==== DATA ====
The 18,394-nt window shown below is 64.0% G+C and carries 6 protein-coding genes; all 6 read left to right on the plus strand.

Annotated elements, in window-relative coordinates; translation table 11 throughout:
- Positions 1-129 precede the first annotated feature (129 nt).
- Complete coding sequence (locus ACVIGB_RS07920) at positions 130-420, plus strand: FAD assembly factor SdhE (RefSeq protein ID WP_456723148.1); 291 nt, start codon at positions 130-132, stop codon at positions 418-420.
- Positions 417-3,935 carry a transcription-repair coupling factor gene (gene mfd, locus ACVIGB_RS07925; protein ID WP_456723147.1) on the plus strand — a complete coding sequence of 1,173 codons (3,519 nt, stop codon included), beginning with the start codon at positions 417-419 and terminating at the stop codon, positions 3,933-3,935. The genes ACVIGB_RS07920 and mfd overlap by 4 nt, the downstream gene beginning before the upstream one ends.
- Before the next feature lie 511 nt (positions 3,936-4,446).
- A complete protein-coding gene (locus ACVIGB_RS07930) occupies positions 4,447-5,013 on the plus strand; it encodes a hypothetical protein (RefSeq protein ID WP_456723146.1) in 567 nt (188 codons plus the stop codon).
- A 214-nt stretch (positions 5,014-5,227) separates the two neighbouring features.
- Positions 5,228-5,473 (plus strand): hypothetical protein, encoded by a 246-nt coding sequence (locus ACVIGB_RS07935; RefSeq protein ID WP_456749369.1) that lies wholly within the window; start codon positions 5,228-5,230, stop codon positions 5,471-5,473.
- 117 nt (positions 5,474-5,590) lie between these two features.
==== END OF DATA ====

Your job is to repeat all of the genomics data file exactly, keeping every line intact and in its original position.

The 18,394-nt window shown below is 64.0% G+C and carries 6 protein-coding genes; all 6 read left to right on the plus strand.

Annotated elements, in window-relative coordinates; translation table 11 throughout:
- Positions 1-129 precede the first annotated feature (129 nt).
- Complete coding sequence (locus ACVIGB_RS07920) at positions 130-420, plus strand: FAD assembly factor SdhE (RefSeq protein ID WP_456723148.1); 291 nt, start codon at positions 130-132, stop codon at positions 418-420.
- Positions 417-3,935 carry a transcription-repair coupling factor gene (gene mfd, locus ACVIGB_RS07925; protein ID WP_456723147.1) on the plus strand — a complete coding sequence of 1,173 codons (3,519 nt, stop codon included), beginning with the start codon at positions 417-419 and terminating at the stop codon, positions 3,933-3,935. The genes ACVIGB_RS07920 and mfd overlap by 4 nt, the downstream gene beginning before the upstream one ends.
- Before the next feature lie 511 nt (positions 3,936-4,446).
- A complete protein-coding gene (locus ACVIGB_RS07930) occupies positions 4,447-5,013 on the plus strand; it encodes a hypothetical protein (RefSeq protein ID WP_456723146.1) in 567 nt (188 codons plus the stop codon).
- A 214-nt stretch (positions 5,014-5,227) separates the two neighbouring features.
- Positions 5,228-5,473 (plus strand): hypothetical protein, encoded by a 246-nt coding sequence (locus ACVIGB_RS07935; RefSeq protein ID WP_456749369.1) that lies wholly within the window; start codon positions 5,228-5,230, stop codon positions 5,471-5,473.
- 117 nt (positions 5,474-5,590) lie between these two features.